Video Of “Headless Chicken Monster” Swimming In Antarctic Ocean Is Viral

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A video of the swimming sea cucumber has gone viral on social media

Australian researches announced on Sunday that they had filmed a video of a "headless chicken monster" swimming in the Antarctic Ocean. The "monster" – actually a swimming sea cucumber scientifically known as Enypniastes eximia – was filmed using new underwater camera technology, said the Australian Antarctic Division in a statement. It was filmed in Southern Ocean waters off East Antarctica.

This is the first time that this marine animal has been sighted in Southern Ocean waters, and it has only ever been filmed once before in the Gulf of Mexico.

The video, shared on Twitter and Facebook, shows the bizarre creature flapping its wing-like fins and appearing to crawl across the ocean floor. Since being shared online two days ago, the rare footage has gone viral with over 6.5 lakh views on Twitter alone, and another 15,000 on Facebook.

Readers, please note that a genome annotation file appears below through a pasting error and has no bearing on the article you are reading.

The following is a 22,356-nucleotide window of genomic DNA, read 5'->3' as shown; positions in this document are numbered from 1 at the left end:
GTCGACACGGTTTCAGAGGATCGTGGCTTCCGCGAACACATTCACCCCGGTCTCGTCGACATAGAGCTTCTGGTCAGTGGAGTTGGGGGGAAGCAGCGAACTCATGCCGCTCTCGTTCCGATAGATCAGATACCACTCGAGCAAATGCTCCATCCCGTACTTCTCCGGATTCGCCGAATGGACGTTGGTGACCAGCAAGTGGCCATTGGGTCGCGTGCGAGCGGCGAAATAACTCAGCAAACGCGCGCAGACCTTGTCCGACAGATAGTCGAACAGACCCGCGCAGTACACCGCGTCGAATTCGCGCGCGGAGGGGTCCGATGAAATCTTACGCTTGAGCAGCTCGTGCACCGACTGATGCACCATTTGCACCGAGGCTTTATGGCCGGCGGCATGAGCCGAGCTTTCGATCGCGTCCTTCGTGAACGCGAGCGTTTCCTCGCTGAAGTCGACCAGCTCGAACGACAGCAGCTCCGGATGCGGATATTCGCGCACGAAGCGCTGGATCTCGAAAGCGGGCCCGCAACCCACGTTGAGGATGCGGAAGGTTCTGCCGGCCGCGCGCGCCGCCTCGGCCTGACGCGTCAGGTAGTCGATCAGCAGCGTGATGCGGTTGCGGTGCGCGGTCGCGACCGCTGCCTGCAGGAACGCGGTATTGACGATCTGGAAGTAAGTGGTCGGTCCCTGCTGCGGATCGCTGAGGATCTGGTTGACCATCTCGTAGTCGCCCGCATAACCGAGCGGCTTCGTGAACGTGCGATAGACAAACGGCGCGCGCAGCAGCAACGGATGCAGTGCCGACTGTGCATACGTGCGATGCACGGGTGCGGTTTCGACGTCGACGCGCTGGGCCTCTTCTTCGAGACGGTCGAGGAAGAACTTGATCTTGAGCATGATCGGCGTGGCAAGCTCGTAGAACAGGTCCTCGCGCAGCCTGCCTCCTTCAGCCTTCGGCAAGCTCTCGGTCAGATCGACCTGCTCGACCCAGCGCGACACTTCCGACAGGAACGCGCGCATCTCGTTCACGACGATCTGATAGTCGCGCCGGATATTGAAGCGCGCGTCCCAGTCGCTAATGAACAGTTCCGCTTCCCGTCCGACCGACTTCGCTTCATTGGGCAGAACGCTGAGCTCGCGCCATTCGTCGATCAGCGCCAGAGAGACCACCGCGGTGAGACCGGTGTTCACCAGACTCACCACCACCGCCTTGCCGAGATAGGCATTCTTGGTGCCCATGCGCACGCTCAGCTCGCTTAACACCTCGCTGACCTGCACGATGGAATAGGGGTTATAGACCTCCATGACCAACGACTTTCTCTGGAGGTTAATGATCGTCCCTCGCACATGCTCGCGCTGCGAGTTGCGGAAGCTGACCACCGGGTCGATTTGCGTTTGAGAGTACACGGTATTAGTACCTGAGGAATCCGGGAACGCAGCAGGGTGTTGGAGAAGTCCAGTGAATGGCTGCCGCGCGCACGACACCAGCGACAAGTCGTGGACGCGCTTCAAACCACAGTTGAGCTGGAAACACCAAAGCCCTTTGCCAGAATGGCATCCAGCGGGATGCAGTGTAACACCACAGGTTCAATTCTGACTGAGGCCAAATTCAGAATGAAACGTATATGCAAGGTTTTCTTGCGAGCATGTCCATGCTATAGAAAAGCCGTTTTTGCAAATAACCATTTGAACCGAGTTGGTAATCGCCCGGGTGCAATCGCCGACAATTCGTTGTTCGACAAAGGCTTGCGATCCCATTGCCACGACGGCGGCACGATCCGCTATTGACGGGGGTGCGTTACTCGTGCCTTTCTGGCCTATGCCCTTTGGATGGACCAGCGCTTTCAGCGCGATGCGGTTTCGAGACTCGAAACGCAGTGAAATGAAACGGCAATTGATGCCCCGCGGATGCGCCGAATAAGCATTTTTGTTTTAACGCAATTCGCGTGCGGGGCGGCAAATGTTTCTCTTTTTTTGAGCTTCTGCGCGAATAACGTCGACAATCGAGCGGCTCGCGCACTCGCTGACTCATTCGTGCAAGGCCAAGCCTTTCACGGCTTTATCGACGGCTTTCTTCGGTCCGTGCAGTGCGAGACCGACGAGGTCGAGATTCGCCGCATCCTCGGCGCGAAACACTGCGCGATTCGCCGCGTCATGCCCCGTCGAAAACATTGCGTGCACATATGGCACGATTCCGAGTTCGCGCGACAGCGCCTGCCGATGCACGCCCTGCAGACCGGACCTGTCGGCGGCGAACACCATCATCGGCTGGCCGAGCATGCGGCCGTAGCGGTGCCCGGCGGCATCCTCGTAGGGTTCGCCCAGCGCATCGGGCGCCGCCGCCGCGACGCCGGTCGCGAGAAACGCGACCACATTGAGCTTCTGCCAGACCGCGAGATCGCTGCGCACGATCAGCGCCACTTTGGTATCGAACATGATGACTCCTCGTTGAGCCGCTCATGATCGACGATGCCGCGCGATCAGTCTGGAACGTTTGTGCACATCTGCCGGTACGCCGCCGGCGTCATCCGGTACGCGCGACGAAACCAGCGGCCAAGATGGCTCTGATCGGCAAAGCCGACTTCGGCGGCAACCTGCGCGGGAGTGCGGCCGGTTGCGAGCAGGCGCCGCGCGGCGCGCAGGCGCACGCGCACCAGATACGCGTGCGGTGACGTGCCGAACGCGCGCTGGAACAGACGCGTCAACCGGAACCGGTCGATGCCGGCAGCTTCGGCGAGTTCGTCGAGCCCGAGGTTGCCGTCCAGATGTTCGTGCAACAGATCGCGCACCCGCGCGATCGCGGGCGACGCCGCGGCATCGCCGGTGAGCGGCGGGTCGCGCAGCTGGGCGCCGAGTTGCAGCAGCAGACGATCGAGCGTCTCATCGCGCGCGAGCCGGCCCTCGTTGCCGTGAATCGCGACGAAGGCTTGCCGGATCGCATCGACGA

Behold the majestic "headless chicken monster" or Enypniasties eximia, spotted recently in the Southern Ocean for the first time on an Australian fisheries camera. https://t.co/jQHv5L0uE3pic.twitter.com/ZeChEiivCy

– Antarctic Division (@AusAntarctic) October 20, 2018

People have reacted to the video with a mixture of horror and wonder:

Wow that's crazy! I wonder what else is down there

– Lisa (@sun_shower) October 22, 2018

THE HORROR

– Ken Reid (@KennethWReid) October 22, 2018

We think we know so much but here is something we would have imagined lived on another planet. But it's been here all this time under our noses. Nature can be strange.

– Matthew Paul (@unchainedcamera) October 22, 2018

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According to NBC News, sea cucumbers are echinoderms, a phylum of invertebrate marine animals that includes starfish and sea urchins. They are generally ocean-floor dwellers and feed on tiny particles like algae.

"Some of the footage we are getting back from the cameras is breathtaking, including species we have never seen in this part of the world," says Dr Dirk Welsford, program leader for the Australian Antarctic Division.

"The cameras are providing important information about areas of sea floor that can withstand this type of fishing, and sensitive areas that should be avoided."

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